Transcriptome of 13 ATCs, 3 focal ATC/PDTCs, and 9 wiFTCs which were sequenced by WGS or WES were profiled by RNA-seq, then compared with data from 162 DTCs of our previous study2. Using K-means clustering via principal component analysis (PCA), the molecular subtype of each tumor was determined. The majority of the ATCs (10 of 13) showed a clear separation from the BRAFV600E-like, RAS-like, and NBNR which are three molecular subtypes of DTC, and formed a fourth cluster (Fig. 4a). We designated this molecular subtype as ATC-like, and this cluster did not show the molecular distinctions resulting from the types of driver mutations that have been demonstrated in DTC1,2. One ATC with no alteration in cancer-related genes was also classified as ATC-like, and showed similar DNA methylation patterns to those of other ATC-like tumors (Supplementary Fig. 15). The expression profiles of focal ATC/PDTCs seemed to be dominated by the preceding DTC, since they were all classified as BRAFV600E-like.

Fig. 4
figure4

The transcriptome landscape of ATC and advanced DTCs. a The result of K-means clustering via PCA. The types of tumors and driver mutations were represented by shape and color, respectively. b The results of BRAFV600E-RAS score (BRS) analysis were represented by box plots. P-values from two-tailed Mann–Whitney U-test were represented. c TDS and ERK score were displayed on a scatter plot. d The results of TDS analysis and e ERK score analysis were represented by box plots. P-values from two-tailed Mann–Whitney U-test were represented. f The heatmap represents the expression profile of 16 genes associated with thyroid function and metabolism in TCs. The right panel represents gene expression levels in normal thyroid tissues

TCGA’s BRAFV600E-RAS score (BRS) analysis displayed a similar result to that of K-means clustering via PCA; BRAFV600E-positive and RAS-positive ATCs displayed no variance in BRS (P = 0.91; Fig. 4b), in contrast to PTC (P < 0.001). For wiFTC, one tumor was classified as ATC-like by K-means clustering via PCA, but most of them were RAS-like or NBNR (Fig. 4a). However, BRS analysis suggested that wiFTC is differentiated from FA/miFTC on the molecular level (P = 0.001; Fig. 4b). Then, we performed TDS and ERK score analyses, which illustrate thyroid differentiation and the activity of the MAPK-signaling pathway, respectively1. Lower TDS and higher ERK scores were observed in ATC than in DTC (Fig. 4c). ATC showed similar thyroid differentiation regardless of the driver mutation (P = 0.67; Fig. 4d), and MAPK-signaling pathway was even more activated in RAS-positive ATC than in BRAFV600E-positive ATC (P = 0.02; Fig. 4e). Unlike ATC, ERK score was not higher in wiFTC (P = 0.88), but TDS was significantly lower (P < 0.001) compared with FA/miFTC. In wiFTC, the expression of seven genes (SLC5A8, TPO, FOXE1, DIO2, TG, GLIS3, and SLC26A4) that are related to thyroid metabolism and function was significantly reduced (Fig. 4f). Furthermore, most of thyroid metabolism genes were repressed in ATC, except for three genes (THRA, NKX2-1, and PAX8).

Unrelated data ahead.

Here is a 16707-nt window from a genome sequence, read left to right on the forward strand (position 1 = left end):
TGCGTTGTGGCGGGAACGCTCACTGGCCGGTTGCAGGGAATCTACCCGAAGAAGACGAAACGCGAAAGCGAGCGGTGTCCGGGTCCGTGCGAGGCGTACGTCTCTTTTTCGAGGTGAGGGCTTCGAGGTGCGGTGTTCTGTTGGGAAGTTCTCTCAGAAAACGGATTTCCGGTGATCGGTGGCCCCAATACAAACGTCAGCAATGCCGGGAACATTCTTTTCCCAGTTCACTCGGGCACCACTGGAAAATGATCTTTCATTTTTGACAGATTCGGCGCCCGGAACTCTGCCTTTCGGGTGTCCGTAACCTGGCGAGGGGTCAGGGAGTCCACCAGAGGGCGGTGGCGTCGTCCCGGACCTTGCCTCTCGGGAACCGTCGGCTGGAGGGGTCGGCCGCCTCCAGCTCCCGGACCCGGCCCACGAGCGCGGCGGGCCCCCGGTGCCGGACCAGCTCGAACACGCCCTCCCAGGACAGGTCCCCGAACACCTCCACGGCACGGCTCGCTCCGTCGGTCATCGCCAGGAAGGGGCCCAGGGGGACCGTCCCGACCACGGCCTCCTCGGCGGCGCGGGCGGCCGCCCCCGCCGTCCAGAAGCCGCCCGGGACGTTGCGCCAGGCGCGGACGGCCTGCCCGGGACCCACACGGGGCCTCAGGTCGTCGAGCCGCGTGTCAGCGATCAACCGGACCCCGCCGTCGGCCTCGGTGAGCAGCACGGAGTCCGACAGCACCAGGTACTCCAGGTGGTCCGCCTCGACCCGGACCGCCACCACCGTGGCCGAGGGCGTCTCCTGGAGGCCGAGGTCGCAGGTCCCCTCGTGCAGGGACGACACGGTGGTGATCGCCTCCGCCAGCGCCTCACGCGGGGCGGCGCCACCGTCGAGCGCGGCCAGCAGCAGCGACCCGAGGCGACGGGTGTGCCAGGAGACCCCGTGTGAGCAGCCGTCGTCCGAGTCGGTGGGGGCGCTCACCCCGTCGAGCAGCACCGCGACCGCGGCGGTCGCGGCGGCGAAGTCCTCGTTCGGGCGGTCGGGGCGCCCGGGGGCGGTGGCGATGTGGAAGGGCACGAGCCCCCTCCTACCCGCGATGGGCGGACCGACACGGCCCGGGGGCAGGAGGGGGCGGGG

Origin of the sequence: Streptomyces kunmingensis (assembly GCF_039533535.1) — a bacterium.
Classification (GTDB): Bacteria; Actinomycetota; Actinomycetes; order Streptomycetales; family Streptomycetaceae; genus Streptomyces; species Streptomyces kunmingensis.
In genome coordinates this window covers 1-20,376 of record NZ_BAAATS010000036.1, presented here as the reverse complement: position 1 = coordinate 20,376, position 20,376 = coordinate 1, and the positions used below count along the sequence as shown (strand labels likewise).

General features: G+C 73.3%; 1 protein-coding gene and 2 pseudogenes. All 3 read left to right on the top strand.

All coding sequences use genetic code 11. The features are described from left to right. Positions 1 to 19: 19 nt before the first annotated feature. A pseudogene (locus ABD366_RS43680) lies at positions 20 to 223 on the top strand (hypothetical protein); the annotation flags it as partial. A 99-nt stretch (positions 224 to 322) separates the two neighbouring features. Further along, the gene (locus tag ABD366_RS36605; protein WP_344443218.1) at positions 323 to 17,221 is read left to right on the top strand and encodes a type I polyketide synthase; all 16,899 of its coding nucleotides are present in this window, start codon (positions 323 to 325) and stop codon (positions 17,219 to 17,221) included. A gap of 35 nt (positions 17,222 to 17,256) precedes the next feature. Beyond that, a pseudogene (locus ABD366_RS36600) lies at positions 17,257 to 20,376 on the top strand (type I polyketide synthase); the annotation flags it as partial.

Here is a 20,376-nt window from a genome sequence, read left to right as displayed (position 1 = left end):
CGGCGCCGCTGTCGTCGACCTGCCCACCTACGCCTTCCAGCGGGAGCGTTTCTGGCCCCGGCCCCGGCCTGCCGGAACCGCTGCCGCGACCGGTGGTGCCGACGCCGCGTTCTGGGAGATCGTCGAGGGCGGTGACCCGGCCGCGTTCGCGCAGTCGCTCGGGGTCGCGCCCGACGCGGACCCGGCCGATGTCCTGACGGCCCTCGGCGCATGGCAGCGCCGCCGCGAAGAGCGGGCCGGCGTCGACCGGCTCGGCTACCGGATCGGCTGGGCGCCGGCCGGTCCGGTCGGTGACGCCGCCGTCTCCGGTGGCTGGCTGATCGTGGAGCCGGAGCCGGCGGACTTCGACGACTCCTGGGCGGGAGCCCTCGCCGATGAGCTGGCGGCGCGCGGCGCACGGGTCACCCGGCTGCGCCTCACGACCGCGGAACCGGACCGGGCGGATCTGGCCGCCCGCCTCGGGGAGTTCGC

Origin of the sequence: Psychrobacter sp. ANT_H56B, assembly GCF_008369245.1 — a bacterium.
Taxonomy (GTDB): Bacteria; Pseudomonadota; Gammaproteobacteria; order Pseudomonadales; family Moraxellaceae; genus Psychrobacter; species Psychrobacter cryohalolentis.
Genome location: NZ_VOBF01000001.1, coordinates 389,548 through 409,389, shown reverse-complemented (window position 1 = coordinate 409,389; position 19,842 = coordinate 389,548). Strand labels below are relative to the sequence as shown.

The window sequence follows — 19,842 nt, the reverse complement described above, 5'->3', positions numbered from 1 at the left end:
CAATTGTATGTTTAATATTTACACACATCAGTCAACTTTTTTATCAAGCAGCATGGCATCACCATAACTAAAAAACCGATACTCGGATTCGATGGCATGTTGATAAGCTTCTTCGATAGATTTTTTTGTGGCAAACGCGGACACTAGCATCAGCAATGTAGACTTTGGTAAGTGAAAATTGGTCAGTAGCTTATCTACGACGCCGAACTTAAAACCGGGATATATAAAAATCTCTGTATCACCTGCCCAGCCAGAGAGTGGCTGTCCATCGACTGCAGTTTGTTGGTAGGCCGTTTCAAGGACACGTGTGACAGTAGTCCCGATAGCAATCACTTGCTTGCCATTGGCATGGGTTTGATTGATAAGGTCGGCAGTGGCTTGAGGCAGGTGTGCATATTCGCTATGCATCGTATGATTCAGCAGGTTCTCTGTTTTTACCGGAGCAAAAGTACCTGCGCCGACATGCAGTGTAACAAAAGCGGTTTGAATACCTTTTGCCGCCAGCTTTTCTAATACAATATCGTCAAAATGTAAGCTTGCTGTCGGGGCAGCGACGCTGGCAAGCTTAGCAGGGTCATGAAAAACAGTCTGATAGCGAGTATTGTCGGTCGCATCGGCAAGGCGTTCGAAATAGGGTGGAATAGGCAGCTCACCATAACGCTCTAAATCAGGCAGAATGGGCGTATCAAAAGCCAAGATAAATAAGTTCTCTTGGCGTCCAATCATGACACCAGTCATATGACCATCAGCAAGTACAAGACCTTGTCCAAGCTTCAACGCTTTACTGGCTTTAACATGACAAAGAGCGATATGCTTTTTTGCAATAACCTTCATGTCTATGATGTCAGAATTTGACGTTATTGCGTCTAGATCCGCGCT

Potential druggable targets in ATC

Kyoto Encyclopedia of Genes and Genomes (KEGG) pathway22 enrichment analysis using differentially expressed genes (DEGs) was performed to discover the biologically relevant pathways that are regulated during the progression of TC. The alterations of specific pathways during the progression of BRAFV600E-positive or RAS-positive ATC were demonstrated separately. We found that various pathways, such as the MAPK-signaling pathway, focal adhesion, extracellular matrix (ECM) receptor interaction, p53 signaling, and cell adhesion molecules (CAMs), which were initially increased in PTC relative to the normal thyroid, were further activated in BRAFV600E-positive ATC (Fig. 5a). Notably, the VEGF-signaling pathway and the Notch-signaling pathway, which are closely associated with angiogenesis23,24, but were not activated in PTC, were significantly elevated in BRAFV600E-positive ATC.

Fig. 5
figure5

The potential druggable targets of ATC. a The top 15 significantly up-regulated KEGG pathways in BRAFV600E-positive and RAS-positive ATCs. The significance of these pathways were also noted in PTC, FA/miFTC, and wiFTC, as they were also found within the top 15 significantly up-regulated pathways of each tumor. b The increment levels of genes in the JAK-STAT-signaling pathway in RAS-positive ATC compared with FA/miFTC/wiFTC were represented by Log2(fold-change) values. Asterisks indicate the genes that were also up-regulated BRAFV600E-positive ATC. c Quantitative reverse transcription polymerase chain reaction measurement of expression of JAK-STAT-signaling pathway genes and d cell viabilities analyzed by cell counting kit-8 assay, in CAL72 cells following treatment with ruxolitinib (1, 10, 20, and 25 μM). Ctrl denotes control. All data were expressed as mean ± standard deviation. *P < 0.05 from two-tailed Mann–Whitney U-test (compared with controls). e The expression levels of CD274 and PDCD1LG2 in various types of TC. f The relationship between the up-regulation of two immunotherapeutic genes and CDKN2A loss. Samples were sorted by high to low TDS